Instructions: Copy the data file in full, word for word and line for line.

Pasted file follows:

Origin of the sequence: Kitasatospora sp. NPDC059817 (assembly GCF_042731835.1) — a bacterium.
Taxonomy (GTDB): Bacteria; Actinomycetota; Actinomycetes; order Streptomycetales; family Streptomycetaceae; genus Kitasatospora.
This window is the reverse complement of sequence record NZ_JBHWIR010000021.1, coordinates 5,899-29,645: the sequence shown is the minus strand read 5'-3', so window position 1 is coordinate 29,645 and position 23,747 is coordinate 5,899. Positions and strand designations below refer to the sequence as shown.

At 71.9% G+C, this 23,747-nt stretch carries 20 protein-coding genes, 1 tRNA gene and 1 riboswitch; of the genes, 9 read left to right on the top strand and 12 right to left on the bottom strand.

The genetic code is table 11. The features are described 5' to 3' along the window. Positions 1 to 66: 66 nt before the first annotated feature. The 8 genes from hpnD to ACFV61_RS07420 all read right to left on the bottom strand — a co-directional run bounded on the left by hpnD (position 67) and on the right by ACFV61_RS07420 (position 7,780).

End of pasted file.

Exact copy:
Origin of the sequence: Kitasatospora sp. NPDC059817 (assembly GCF_042731835.1) — a bacterium.
Taxonomy (GTDB): Bacteria; Actinomycetota; Actinomycetes; order Streptomycetales; family Streptomycetaceae; genus Kitasatospora.
This window is the reverse complement of sequence record NZ_JBHWIR010000021.1, coordinates 5,899-29,645: the sequence shown is the minus strand read 5'-3', so window position 1 is coordinate 29,645 and position 23,747 is coordinate 5,899. Positions and strand designations below refer to the sequence as shown.

At 71.9% G+C, this 23,747-nt stretch carries 20 protein-coding genes, 1 tRNA gene and 1 riboswitch; of the genes, 9 read left to right on the top strand and 12 right to left on the bottom strand.

The genetic code is table 11. The features are described 5' to 3' along the window. Positions 1 to 66: 66 nt before the first annotated feature. The 8 genes from hpnD to ACFV61_RS07420 all read right to left on the bottom strand — a co-directional run bounded on the left by hpnD (position 67) and on the right by ACFV61_RS07420 (position 7,780).